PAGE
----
But Levin is only partially correct. While the expansion of textbooks to the internet does increase accessibility and lower costs, students are still faced with books that costs hundreds and thousands — even online.

However, sites like OpenStax are leading the way in making textbooks not only digitally accessible — rather, completely free and open access. OpenStax has worked to advance academic accessibility at an unprecedented rate. In fact, according to OpenStax “9 million students have used OpenStax books saving them nearly one billion dollars. Its books have been adopted in 6,900 schools and used in more than 100 countries. This spring, an estimated 3.2 million students and 24,000 faculty are using use the books — with the volume increasing by 50 to 100 percent every year.”

But OpenStax’s dedication to accessibility isn’t alone. Universities like Massachusetts Institute of Technology are working to expand educational access as well. Since 2001, MIT has made a permanent commitment to openly publishing resources and information pertinent to almost all of its courses — a commitment that allows millions of global learners to access a world class education for free.

Open access relies, in part, on a collaborative effort between educators, researchers, and academics to publish under an open license — this means that industry experts and field practitioners can work together to provide students with textbooks and information that is practical and pertinent to their respective field.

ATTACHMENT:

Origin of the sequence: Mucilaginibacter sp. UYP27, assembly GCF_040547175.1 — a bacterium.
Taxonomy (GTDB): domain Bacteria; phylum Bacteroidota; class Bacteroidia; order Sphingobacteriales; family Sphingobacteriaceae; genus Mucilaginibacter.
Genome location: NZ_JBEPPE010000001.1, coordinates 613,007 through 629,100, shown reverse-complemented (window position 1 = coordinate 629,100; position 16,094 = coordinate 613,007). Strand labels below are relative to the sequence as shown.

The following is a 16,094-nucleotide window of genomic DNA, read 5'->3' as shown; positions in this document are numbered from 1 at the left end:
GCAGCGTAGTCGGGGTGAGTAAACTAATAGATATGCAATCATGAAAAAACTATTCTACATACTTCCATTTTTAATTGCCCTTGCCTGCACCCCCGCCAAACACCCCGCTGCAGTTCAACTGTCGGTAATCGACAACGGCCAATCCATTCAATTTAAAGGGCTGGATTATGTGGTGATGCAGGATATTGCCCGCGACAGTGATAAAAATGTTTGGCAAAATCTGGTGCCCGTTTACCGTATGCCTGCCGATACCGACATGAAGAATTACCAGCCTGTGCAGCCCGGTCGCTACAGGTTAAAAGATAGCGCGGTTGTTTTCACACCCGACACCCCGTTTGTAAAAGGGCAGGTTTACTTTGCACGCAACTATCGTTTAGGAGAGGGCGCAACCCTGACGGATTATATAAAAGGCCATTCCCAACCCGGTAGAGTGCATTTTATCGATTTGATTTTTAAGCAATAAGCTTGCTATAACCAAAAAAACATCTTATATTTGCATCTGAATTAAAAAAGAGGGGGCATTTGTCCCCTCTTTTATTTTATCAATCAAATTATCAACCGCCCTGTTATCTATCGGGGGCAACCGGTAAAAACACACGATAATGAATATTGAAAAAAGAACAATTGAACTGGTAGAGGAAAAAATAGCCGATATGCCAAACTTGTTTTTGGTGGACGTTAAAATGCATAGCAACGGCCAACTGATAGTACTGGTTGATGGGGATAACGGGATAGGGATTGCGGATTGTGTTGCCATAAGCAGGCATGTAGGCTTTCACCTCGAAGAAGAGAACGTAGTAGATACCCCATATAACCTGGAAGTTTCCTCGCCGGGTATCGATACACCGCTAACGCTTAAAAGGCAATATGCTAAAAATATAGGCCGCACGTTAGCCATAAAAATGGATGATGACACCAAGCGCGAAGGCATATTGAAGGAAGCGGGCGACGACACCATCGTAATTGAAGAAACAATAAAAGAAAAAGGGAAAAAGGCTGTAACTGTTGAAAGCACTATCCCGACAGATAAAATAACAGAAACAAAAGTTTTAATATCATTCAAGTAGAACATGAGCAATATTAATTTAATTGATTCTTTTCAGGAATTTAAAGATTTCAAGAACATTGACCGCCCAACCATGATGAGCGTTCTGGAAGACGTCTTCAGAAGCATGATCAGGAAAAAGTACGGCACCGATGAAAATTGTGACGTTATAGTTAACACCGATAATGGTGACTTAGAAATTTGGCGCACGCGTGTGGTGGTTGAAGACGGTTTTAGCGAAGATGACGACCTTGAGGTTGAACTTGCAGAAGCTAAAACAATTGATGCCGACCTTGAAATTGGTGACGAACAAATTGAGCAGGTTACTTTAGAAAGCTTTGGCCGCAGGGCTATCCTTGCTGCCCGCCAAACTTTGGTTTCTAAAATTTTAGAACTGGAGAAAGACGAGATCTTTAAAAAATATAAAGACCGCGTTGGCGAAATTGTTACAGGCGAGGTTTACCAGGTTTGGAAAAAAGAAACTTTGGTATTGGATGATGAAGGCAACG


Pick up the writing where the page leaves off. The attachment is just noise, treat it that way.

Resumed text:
This means that textbooks can be free online and around $10–40 when published in print — a vast improvement from the current state that often leaves students out of thousands of dollars.

If open access online education is more effective for students, more equitable for education, and a better, more cost effective option for college students, how can education be switched completely to this alternative format?

Well, educators, students, parents, and everyday citizens can take action to ensure this outcome for the future of education.

Students and schools can choose to rely on the hundreds of textbooks and courses that have already been made open access. Parents and educators can raise this issue to elected officials, school board members, and to members of university governing boards.

And everyday citizens can contact their elected officials in congress to pass The Affordable College Textbook Act — a measure backed by members of both chambers of congress.

The bill would save students billions in textbook costs and would ensure that the information in academia is made available to the public — a move that would no doubt increase informational equity.

The United States has the opportunity to build generational equity in education, ensure billions in savings for college students, and provide the public with access to information at an unprecedented rate.

For high school and college students alike, our country’s future is contingent upon their success. For members of our society, American democracy is incessantly aided by informational access.

In 2022, our society can choose to improve our society’s future and build our democracy to heights that are yet to be seen.

Commentary writer Zachary Clifton can be reached at [email protected]